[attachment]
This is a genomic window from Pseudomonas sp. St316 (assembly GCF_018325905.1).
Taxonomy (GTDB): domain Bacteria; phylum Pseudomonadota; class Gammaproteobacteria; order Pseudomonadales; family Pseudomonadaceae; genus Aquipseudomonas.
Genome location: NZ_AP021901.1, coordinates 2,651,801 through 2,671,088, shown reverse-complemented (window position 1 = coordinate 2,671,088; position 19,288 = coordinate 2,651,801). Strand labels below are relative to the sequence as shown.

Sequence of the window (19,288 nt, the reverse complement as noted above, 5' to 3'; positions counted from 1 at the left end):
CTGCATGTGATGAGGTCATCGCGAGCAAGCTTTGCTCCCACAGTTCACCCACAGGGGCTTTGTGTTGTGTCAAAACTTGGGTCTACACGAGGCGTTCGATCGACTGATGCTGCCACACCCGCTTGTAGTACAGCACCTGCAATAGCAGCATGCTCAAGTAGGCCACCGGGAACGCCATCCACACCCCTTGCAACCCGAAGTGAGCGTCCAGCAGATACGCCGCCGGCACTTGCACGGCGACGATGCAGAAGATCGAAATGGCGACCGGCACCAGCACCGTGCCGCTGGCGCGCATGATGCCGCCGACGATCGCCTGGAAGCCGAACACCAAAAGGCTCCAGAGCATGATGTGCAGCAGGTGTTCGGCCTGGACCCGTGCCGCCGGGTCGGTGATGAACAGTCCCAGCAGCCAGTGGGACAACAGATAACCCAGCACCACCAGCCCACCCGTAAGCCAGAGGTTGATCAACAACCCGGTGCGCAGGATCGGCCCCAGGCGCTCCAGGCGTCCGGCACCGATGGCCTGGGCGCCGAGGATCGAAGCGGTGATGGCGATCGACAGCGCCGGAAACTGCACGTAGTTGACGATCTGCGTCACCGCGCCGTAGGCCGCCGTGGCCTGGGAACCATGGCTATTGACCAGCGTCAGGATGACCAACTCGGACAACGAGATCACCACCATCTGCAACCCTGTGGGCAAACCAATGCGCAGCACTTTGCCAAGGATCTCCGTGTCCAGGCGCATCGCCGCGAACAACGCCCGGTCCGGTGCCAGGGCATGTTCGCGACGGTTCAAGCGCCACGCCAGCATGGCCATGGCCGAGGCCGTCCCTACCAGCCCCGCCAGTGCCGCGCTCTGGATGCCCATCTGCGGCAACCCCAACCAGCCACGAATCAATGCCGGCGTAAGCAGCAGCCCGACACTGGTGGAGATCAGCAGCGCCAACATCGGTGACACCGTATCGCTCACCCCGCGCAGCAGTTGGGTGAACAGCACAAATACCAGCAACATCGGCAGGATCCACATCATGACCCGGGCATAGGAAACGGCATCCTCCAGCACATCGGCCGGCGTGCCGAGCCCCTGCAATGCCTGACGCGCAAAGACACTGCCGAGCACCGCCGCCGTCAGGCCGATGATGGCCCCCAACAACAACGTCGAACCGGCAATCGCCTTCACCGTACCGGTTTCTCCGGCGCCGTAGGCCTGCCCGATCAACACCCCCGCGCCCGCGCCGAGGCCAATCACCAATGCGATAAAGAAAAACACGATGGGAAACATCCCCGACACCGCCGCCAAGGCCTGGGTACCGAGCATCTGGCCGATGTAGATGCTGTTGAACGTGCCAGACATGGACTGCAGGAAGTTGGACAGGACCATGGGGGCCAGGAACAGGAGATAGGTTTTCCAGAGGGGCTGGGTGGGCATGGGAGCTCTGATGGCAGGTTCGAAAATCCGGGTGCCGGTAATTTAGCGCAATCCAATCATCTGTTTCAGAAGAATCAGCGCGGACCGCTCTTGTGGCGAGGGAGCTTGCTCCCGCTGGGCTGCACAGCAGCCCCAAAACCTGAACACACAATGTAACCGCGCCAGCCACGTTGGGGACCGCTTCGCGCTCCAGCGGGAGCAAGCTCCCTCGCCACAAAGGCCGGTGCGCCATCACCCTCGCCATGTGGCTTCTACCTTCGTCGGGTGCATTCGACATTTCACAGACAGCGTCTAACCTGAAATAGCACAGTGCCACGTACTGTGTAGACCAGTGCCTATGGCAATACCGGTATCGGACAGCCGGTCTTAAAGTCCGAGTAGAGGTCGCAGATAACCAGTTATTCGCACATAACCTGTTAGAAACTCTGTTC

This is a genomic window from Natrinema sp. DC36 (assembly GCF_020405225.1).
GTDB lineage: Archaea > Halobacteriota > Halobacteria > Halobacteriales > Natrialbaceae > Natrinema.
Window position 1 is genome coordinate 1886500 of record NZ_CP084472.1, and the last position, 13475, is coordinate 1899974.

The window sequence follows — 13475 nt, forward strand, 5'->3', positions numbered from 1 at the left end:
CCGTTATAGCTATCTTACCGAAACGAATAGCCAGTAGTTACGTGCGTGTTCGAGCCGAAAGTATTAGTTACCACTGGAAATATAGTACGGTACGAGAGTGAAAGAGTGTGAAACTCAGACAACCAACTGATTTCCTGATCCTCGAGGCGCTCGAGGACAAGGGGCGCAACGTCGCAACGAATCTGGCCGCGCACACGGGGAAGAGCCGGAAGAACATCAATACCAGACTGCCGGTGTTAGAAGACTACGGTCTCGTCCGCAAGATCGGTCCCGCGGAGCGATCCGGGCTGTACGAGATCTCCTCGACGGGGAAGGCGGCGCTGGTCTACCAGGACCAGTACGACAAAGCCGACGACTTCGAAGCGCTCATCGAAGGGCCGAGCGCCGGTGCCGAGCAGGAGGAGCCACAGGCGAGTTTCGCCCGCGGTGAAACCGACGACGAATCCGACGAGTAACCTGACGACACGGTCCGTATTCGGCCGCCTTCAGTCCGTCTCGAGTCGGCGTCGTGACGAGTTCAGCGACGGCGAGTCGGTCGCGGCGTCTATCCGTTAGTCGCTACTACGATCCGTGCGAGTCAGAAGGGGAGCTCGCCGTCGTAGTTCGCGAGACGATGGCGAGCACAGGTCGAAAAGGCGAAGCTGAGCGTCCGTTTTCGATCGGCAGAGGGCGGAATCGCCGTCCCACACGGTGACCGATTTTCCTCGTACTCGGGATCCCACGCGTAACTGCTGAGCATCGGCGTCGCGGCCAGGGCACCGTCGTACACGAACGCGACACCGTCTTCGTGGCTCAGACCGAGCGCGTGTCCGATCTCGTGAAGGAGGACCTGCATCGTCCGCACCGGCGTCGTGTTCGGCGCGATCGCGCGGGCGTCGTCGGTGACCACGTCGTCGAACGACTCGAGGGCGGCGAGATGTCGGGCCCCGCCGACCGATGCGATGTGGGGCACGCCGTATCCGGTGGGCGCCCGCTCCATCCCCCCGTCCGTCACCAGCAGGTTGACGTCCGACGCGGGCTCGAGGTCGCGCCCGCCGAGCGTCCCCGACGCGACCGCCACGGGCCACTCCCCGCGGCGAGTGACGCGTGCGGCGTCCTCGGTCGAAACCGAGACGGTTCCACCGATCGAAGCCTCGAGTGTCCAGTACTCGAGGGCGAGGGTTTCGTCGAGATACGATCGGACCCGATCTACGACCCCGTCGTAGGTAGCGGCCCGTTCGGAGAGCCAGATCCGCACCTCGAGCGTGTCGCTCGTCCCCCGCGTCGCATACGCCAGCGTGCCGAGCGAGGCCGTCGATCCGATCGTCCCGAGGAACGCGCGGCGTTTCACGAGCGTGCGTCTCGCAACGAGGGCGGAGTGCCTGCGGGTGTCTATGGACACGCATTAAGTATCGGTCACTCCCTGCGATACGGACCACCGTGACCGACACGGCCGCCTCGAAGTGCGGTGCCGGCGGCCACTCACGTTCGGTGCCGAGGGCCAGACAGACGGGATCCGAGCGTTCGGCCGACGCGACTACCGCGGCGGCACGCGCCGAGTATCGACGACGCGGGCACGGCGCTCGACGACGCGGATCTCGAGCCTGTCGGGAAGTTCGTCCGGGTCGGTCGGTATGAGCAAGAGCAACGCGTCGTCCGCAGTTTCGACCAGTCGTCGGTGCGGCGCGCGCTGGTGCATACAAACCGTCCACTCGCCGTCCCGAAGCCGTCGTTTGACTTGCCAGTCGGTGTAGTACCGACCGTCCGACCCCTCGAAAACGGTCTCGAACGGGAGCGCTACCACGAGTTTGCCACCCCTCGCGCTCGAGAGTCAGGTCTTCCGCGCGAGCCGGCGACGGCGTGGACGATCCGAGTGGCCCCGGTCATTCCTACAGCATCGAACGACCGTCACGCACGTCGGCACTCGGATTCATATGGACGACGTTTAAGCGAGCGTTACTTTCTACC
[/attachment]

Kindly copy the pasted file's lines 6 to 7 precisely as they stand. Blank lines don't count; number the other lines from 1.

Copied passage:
This is a genomic window from Natrinema sp. DC36 (assembly GCF_020405225.1).
GTDB lineage: Archaea > Halobacteriota > Halobacteria > Halobacteriales > Natrialbaceae > Natrinema.